Through her mostly abstract work, Rachel Howard has long reflected the darker side of life. Past series have focused on sin, suffering and suicide. Recently, as with her new exhibition at Blain/Southern, Der Kuss (The Kiss), she has turned her attention to violence, the violence of the mind and the body.
It’s not hard to see why. Barely a day goes by without images being splashed across the media of war, crime and violence of various kinds. The prevalence of terrorist atrocities and the disconnect between so many groups in society who use violence as an outlet have augmented the feeling that violence is ever-present and inexorable. We suffer revulsion fatigue. Was that crowded market place bombed in Syria, Iraq, Afghanistan, Yemen?
Howard reflects the unsettling and discomforting atmosphere that violence creates in a subtle way with her grid paintings which feature in the first of two rooms in which her exhibition is housed. There’s a certain comfort in grid lines, something deep in the psyche that appeals to the routine, the natural order of things, the symmetry perhaps.
Howard takes these and violates them. In works such as Night Painting, she paints the straight lines with a T-square, then adds turps and varnish that create a silk-like sheen. Then she tips and rotates the canvas to use gravity as a kind of invisible paint brush, causing the distortions to appear in a random way. It’s like the terrorist or suicide bomber performing his or her pre-meditated atrocity without knowing the precise kill count. Chilling, yet we see nothing explicit, not even a brushstroke. We have become distant, removed, numb. Howard is reminding us so.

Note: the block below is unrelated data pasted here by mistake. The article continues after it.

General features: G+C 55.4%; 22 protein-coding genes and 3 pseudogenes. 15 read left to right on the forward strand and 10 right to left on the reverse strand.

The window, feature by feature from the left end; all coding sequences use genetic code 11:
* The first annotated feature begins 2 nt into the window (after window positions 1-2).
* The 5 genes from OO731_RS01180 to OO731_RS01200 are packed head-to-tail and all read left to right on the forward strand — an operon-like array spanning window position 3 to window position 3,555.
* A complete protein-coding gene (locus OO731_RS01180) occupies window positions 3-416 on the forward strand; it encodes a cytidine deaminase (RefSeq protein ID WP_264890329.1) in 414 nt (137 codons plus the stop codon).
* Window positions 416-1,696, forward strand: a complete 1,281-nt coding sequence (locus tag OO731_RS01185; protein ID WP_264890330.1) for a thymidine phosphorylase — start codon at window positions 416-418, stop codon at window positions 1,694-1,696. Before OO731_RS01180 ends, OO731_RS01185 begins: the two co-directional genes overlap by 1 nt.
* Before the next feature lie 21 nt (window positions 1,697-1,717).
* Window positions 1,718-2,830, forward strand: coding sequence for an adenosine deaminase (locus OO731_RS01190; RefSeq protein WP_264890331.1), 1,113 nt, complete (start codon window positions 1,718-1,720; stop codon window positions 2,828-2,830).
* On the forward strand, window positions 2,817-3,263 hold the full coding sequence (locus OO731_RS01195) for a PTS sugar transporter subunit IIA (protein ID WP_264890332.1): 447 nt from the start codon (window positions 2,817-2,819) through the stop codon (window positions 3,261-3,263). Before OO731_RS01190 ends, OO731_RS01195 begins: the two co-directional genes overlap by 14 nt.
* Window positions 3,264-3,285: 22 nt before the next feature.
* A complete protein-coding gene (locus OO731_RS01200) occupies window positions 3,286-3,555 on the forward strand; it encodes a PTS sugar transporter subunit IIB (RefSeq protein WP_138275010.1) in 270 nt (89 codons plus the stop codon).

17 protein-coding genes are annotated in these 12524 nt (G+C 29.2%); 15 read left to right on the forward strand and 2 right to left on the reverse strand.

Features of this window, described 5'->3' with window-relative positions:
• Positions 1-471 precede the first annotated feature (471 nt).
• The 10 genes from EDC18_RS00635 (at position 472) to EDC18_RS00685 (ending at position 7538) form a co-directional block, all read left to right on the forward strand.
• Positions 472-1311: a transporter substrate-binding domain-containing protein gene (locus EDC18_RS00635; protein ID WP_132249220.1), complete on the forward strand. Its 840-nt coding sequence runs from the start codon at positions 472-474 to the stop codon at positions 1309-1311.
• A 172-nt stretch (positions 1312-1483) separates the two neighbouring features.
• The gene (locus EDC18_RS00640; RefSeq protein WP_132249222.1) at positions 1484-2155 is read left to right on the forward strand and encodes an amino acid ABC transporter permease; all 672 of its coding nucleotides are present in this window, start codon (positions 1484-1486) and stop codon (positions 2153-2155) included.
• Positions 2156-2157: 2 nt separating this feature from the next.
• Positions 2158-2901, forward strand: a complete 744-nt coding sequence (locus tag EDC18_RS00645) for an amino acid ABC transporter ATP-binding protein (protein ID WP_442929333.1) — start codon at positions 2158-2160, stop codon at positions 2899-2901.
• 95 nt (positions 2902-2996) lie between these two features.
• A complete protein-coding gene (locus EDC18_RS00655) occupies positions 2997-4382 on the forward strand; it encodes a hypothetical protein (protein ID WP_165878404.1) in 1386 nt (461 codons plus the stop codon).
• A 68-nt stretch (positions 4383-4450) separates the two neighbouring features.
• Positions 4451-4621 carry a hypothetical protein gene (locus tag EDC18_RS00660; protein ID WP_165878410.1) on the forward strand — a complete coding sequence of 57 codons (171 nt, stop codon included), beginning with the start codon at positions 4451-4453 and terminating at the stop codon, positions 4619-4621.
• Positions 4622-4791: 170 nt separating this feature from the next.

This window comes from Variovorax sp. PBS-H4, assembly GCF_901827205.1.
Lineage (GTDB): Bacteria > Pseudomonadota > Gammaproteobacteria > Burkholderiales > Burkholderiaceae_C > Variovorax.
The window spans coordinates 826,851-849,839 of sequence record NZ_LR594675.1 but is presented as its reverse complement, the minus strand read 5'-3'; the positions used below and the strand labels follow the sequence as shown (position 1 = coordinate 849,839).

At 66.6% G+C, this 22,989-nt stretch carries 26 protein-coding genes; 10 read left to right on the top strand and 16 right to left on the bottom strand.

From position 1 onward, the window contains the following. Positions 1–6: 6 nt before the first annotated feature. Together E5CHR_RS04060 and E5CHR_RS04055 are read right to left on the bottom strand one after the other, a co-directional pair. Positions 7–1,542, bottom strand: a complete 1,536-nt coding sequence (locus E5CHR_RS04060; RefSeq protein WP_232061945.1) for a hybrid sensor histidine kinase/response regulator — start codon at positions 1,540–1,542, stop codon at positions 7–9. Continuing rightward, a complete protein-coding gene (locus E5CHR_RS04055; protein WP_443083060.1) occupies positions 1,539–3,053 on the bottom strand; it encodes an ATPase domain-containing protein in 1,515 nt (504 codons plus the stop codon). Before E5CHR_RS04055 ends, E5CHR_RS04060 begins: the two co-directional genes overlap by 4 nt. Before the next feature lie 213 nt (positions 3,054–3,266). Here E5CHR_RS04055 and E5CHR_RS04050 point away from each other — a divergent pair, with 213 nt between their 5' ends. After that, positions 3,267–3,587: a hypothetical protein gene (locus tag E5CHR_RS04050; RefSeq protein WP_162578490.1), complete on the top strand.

She occasionally strays into the figurative with the inclusion of two paintings containing crashed planes, enveloped in a kind of pastel fog. I remember researching my family tree once and reading about an uncle I never met being shot down in the war over Belgium in a plane he was piloting. Eye-witnesses described the plane as being one third buried in the ground, vertical, like a large tombstone. Somehow these paintings remind me of this. Cleverly, Howard has allowed an underlay of red to bleed through. Speckles of blood. Death seems never far away.
Within the Der Kuss exhibition hangs a painting by the same name split into two. On the right, she has painted dots to simulate the sight on a rifle, a sniper’s perhaps. On the left is a wallpaper pattern. This is a recurring motif in Rachel Howard’s recent work and is explored further in the second room that contains four large and striking abstract works. They’re painted in deep crimson, blood-red in fact.
Wallpaper patterns and the impression of net curtains are clearly visible. The artist has used fabric to push the pigment on to the canvas to create the imprint. She has reapplied the paint to create darker pools and smudges. She has referred to them as being“like wounds on the wall”. They’re entitled Paintings of Violence and refer to a book about violence and power by political theorist Hannah Arendt.
Howard has spoken about how, when looking at pictures of crime scenes, it’s often everyday mundane details such as curtains, the wallpaper, the pattern of the carpet, that fascinate her. In the same way, victims of trauma often fix upon such banalities to displace the pain.
The Paintings of Violence serve as a reminder too that most violence takes place not in public but behind those net curtains. The four pictures represent the four seasons with seasonal details differentiating them from each other. Violence is no respecter of the time of year. Der Kuss is less the romantic gesture, more the Kiss of Death.
Der Kuss is showing at Blain/Southern, 4 Hanover Square, London W1S 1BP until 17 March 2018.
The images are courtesy of the artist and gallery.